That brings me to this question of your perspective. You are not the only Ukrainian comedian in the armed forces, but you are the most high-profile. That makes up for quite a big platform. You might have used it to tell the stories of the fellow soldiers, but in fact, you make the point of reminding the audience that you’re not speaking for everyone in the army, that it’s only your experience that you’re talking about in your act. Why is that?
Everyone experiences this war in a different way. There are different service branches, there are different tasks. How can I possibly speak for everyone? Like, I’m not in the trenches now. How can I speak to the guys’ experience on the front lines? I’m in the air-reconnaissance unit — I operate drones 800 meters away from the front lines. Yes, we are being shelled, we do have bullets flying over us, but it’s not the same as the infantry units fighting with the Russians 800 meters at the front.
One of the most poignant moments of the new special involves a case of rabies. Basically, you have a suspicion about contracting rabies from a dog that was sheltering with your unit, and the punchline is, “It would be so dumb to die from rabies while you’re in Bakhmut.”
Yeah, I can’t really take credit for that. The punchline was actually my friend’s. What I had to do was to tell the story just right, to convey my emotions at the moment.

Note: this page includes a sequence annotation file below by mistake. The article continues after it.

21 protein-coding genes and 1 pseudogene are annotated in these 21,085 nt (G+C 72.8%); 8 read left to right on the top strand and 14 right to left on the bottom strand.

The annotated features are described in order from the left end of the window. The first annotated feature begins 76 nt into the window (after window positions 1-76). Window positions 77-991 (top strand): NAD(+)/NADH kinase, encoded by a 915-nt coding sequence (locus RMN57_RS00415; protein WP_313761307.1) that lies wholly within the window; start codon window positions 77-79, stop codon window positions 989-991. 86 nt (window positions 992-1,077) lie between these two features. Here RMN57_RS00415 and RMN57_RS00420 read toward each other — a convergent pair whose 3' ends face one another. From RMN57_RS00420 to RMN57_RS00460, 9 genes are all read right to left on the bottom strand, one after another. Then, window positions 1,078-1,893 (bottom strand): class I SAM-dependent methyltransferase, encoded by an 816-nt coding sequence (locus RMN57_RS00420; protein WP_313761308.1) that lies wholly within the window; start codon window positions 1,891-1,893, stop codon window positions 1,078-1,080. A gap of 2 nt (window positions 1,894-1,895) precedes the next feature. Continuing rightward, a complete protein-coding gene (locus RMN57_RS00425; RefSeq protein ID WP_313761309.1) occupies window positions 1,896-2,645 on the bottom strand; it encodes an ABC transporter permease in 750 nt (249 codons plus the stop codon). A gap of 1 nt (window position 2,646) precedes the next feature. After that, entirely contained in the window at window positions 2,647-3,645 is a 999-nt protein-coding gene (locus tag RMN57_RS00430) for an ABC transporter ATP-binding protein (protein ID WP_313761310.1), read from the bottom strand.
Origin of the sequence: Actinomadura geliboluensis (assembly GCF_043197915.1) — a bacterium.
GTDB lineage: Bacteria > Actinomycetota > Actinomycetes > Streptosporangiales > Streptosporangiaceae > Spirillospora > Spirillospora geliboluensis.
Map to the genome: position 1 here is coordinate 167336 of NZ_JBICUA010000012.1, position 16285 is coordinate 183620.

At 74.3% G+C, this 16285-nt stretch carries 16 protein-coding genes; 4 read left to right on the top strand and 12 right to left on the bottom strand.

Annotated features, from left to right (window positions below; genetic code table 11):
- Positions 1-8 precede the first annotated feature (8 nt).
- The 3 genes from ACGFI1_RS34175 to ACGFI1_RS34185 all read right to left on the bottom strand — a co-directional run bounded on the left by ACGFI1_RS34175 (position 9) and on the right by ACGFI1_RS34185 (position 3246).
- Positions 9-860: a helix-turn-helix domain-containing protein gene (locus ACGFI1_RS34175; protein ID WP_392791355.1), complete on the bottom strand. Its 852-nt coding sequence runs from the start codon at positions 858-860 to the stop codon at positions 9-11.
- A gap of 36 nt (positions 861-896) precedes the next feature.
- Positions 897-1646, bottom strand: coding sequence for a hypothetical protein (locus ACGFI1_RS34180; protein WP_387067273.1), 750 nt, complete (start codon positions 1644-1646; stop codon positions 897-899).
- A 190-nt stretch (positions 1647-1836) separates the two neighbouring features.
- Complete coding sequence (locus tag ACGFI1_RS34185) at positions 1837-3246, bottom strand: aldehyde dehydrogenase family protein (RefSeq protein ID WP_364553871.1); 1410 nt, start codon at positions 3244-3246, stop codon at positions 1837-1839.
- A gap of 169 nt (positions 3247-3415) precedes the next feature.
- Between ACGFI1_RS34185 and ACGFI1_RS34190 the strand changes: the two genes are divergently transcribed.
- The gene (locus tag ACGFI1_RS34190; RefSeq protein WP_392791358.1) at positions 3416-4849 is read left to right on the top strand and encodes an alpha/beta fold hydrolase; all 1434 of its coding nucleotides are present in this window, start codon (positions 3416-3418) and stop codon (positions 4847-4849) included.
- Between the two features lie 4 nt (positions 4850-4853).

When I come up with the act’s structure, the thought process basically is, Okay, what stories can I tell the audience? It’s a tough balancing act, because you want to be truthful, but at the same time you want people to laugh. You definitely don’t want to traumatize them. And the thing about the front lines is that these light-hearted stories are hard to come by.
How did the Zhovtneviy show come about?
That gig was actually a huge gamble. The idea was to announce my stand-up concert at the biggest Kyiv comedy venue. In order to do that, you have to book a date well in advance and organize the whole thing. The problem was that I wasn’t sure that I would be able to go to Kyiv. But it was just after the Ukrainian counteroffensive in the Kharkiv region, and the tactical situation was stable. So I remember making these last drone flights and thinking, Well, it would sure suck if I’d get hit in the last hours and the concert gets canceled because I was killed or injured. [Laughs.]
And all you worried about was the concert.
Of course I was! 1,700 people bought tickets! I wouldn’t want to let them down.
Anyway, that’s why the first special was called Serhii Lipko Performs for an Hour and a Half, God Willing, If Everything Would Be Okay. Then the next act was Serhii Lipko Writes a New Special, and the latest is Serhii Lipko Appears to Have Written a New Special. That’s just me being honest.